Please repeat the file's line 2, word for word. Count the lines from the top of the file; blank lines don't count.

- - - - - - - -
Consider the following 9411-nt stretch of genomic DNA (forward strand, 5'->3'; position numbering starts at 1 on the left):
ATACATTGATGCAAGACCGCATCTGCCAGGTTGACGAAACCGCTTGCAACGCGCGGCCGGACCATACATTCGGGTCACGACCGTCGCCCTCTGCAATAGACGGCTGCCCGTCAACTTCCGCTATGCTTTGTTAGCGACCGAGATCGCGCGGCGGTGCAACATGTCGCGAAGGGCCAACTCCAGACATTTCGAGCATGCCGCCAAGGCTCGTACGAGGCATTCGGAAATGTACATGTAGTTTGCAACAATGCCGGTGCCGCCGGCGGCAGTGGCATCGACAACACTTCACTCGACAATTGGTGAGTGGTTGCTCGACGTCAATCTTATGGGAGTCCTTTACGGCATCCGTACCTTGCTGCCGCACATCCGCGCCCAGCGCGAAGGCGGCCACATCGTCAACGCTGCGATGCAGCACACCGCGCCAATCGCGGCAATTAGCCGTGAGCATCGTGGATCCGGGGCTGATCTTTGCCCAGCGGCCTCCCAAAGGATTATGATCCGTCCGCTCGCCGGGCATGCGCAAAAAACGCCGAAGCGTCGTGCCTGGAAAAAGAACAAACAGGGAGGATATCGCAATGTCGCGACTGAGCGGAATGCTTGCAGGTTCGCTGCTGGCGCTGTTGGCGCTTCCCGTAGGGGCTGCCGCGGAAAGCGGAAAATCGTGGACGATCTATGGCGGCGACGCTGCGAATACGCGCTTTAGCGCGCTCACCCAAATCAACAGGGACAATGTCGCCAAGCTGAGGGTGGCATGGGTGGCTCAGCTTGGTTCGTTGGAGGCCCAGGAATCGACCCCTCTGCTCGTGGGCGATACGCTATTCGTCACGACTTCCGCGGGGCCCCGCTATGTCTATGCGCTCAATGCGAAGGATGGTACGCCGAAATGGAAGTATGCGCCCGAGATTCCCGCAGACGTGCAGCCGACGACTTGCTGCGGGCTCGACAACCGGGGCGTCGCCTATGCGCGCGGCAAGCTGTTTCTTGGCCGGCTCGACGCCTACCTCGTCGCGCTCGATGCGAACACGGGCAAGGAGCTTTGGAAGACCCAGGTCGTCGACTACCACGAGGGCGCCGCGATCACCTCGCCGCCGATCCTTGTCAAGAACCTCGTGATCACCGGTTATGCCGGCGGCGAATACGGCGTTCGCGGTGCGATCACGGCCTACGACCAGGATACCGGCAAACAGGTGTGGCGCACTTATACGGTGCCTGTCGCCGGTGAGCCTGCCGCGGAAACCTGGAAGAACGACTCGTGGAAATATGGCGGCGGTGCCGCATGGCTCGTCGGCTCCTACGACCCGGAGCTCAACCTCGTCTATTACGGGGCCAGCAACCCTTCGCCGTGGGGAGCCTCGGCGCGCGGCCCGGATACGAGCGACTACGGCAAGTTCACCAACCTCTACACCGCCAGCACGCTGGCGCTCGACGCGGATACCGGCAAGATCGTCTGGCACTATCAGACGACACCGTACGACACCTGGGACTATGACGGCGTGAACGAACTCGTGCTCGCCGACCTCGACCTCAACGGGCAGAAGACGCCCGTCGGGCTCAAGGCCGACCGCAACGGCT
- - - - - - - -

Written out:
ATACATTGATGCAAGACCGCATCTGCCAGGTTGACGAAACCGCTTGCAACGCGCGGCCGGACCATACATTCGGGTCACGACCGTCGCCCTCTGCAATAGACGGCTGCCCGTCAACTTCCGCTATGCTTTGTTAGCGACCGAGATCGCGCGGCGGTGCAACATGTCGCGAAGGGCCAACTCCAGACATTTCGAGCATGCCGCCAAGGCTCGTACGAGGCATTCGGAAATGTACATGTAGTTTGCAACAATGCCGGTGCCGCCGGCGGCAGTGGCATCGACAACACTTCACTCGACAATTGGTGAGTGGTTGCTCGACGTCAATCTTATGGGAGTCCTTTACGGCATCCGTACCTTGCTGCCGCACATCCGCGCCCAGCGCGAAGGCGGCCACATCGTCAACGCTGCGATGCAGCACACCGCGCCAATCGCGGCAATTAGCCGTGAGCATCGTGGATCCGGGGCTGATCTTTGCCCAGCGGCCTCCCAAAGGATTATGATCCGTCCGCTCGCCGGGCATGCGCAAAAAACGCCGAAGCGTCGTGCCTGGAAAAAGAACAAACAGGGAGGATATCGCAATGTCGCGACTGAGCGGAATGCTTGCAGGTTCGCTGCTGGCGCTGTTGGCGCTTCCCGTAGGGGCTGCCGCGGAAAGCGGAAAATCGTGGACGATCTATGGCGGCGACGCTGCGAATACGCGCTTTAGCGCGCTCACCCAAATCAACAGGGACAATGTCGCCAAGCTGAGGGTGGCATGGGTGGCTCAGCTTGGTTCGTTGGAGGCCCAGGAATCGACCCCTCTGCTCGTGGGCGATACGCTATTCGTCACGACTTCCGCGGGGCCCCGCTATGTCTATGCGCTCAATGCGAAGGATGGTACGCCGAAATGGAAGTATGCGCCCGAGATTCCCGCAGACGTGCAGCCGACGACTTGCTGCGGGCTCGACAACCGGGGCGTCGCCTATGCGCGCGGCAAGCTGTTTCTTGGCCGGCTCGACGCCTACCTCGTCGCGCTCGATGCGAACACGGGCAAGGAGCTTTGGAAGACCCAGGTCGTCGACTACCACGAGGGCGCCGCGATCACCTCGCCGCCGATCCTTGTCAAGAACCTCGTGATCACCGGTTATGCCGGCGGCGAATACGGCGTTCGCGGTGCGATCACGGCCTACGACCAGGATACCGGCAAACAGGTGTGGCGCACTTATACGGTGCCTGTCGCCGGTGAGCCTGCCGCGGAAACCTGGAAGAACGACTCGTGGAAATATGGCGGCGGTGCCGCATGGCTCGTCGGCTCCTACGACCCGGAGCTCAACCTCGTCTATTACGGGGCCAGCAACCCTTCGCCGTGGGGAGCCTCGGCGCGCGGCCCGGATACGAGCGACTACGGCAAGTTCACCAACCTCTACACCGCCAGCACGCTGGCGCTCGACGCGGATACCGGCAAGATCGTCTGGCACTATCAGACGACACCGTACGACACCTGGGACTATGACGGCGTGAACGAACTCGTGCTCGCCGACCTCGACCTCAACGGGCAGAAGACGCCCGTCGGGCTCAAGGCCGACCGCAACGGCT